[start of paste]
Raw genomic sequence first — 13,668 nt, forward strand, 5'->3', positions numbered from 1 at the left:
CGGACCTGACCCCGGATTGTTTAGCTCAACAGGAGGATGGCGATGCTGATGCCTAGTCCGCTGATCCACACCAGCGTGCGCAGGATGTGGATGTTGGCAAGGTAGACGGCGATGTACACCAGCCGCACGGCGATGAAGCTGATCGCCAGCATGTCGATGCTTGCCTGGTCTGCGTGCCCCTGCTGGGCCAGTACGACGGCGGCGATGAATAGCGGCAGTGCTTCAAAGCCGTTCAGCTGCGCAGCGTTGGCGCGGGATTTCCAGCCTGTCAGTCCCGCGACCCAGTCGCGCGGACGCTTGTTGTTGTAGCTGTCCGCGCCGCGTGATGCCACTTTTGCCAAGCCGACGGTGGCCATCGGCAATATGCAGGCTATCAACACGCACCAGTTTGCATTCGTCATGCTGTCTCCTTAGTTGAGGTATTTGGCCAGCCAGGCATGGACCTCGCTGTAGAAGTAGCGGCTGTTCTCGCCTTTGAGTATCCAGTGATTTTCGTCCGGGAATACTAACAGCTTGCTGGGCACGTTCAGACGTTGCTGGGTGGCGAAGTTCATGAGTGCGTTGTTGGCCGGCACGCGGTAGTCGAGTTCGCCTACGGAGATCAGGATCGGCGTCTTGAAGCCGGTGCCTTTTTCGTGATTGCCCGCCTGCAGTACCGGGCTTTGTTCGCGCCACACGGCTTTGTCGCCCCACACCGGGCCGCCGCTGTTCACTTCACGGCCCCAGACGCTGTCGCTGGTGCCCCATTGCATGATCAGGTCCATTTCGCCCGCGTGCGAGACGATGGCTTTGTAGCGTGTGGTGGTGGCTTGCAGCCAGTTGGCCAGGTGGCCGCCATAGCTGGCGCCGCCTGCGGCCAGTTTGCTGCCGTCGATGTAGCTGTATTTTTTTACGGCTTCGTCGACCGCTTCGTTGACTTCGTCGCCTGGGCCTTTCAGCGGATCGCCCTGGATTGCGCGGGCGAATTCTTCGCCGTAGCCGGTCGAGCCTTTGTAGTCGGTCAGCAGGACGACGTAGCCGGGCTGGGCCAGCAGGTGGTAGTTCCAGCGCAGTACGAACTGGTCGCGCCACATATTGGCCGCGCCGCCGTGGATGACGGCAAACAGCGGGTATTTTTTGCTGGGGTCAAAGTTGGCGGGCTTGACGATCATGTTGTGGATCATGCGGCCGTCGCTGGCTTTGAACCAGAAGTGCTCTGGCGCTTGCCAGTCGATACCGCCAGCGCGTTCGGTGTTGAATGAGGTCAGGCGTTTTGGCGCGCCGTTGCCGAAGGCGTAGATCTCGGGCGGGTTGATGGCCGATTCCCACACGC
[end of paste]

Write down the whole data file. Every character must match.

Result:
Raw genomic sequence first — 13,668 nt, forward strand, 5'->3', positions numbered from 1 at the left:
CGGACCTGACCCCGGATTGTTTAGCTCAACAGGAGGATGGCGATGCTGATGCCTAGTCCGCTGATCCACACCAGCGTGCGCAGGATGTGGATGTTGGCAAGGTAGACGGCGATGTACACCAGCCGCACGGCGATGAAGCTGATCGCCAGCATGTCGATGCTTGCCTGGTCTGCGTGCCCCTGCTGGGCCAGTACGACGGCGGCGATGAATAGCGGCAGTGCTTCAAAGCCGTTCAGCTGCGCAGCGTTGGCGCGGGATTTCCAGCCTGTCAGTCCCGCGACCCAGTCGCGCGGACGCTTGTTGTTGTAGCTGTCCGCGCCGCGTGATGCCACTTTTGCCAAGCCGACGGTGGCCATCGGCAATATGCAGGCTATCAACACGCACCAGTTTGCATTCGTCATGCTGTCTCCTTAGTTGAGGTATTTGGCCAGCCAGGCATGGACCTCGCTGTAGAAGTAGCGGCTGTTCTCGCCTTTGAGTATCCAGTGATTTTCGTCCGGGAATACTAACAGCTTGCTGGGCACGTTCAGACGTTGCTGGGTGGCGAAGTTCATGAGTGCGTTGTTGGCCGGCACGCGGTAGTCGAGTTCGCCTACGGAGATCAGGATCGGCGTCTTGAAGCCGGTGCCTTTTTCGTGATTGCCCGCCTGCAGTACCGGGCTTTGTTCGCGCCACACGGCTTTGTCGCCCCACACCGGGCCGCCGCTGTTCACTTCACGGCCCCAGACGCTGTCGCTGGTGCCCCATTGCATGATCAGGTCCATTTCGCCCGCGTGCGAGACGATGGCTTTGTAGCGTGTGGTGGTGGCTTGCAGCCAGTTGGCCAGGTGGCCGCCATAGCTGGCGCCGCCTGCGGCCAGTTTGCTGCCGTCGATGTAGCTGTATTTTTTTACGGCTTCGTCGACCGCTTCGTTGACTTCGTCGCCTGGGCCTTTCAGCGGATCGCCCTGGATTGCGCGGGCGAATTCTTCGCCGTAGCCGGTCGAGCCTTTGTAGTCGGTCAGCAGGACGACGTAGCCGGGCTGGGCCAGCAGGTGGTAGTTCCAGCGCAGTACGAACTGGTCGCGCCACATATTGGCCGCGCCGCCGTGGATGACGGCAAACAGCGGGTATTTTTTGCTGGGGTCAAAGTTGGCGGGCTTGACGATCATGTTGTGGATCATGCGGCCGTCGCTGGCTTTGAACCAGAAGTGCTCTGGCGCTTGCCAGTCGATACCGCCAGCGCGTTCGGTGTTGAATGAGGTCAGGCGTTTTGGCGCGCCGTTGCCGAAGGCGTAGATCTCGGGCGGGTTGATGGCCGATTCCCACACGC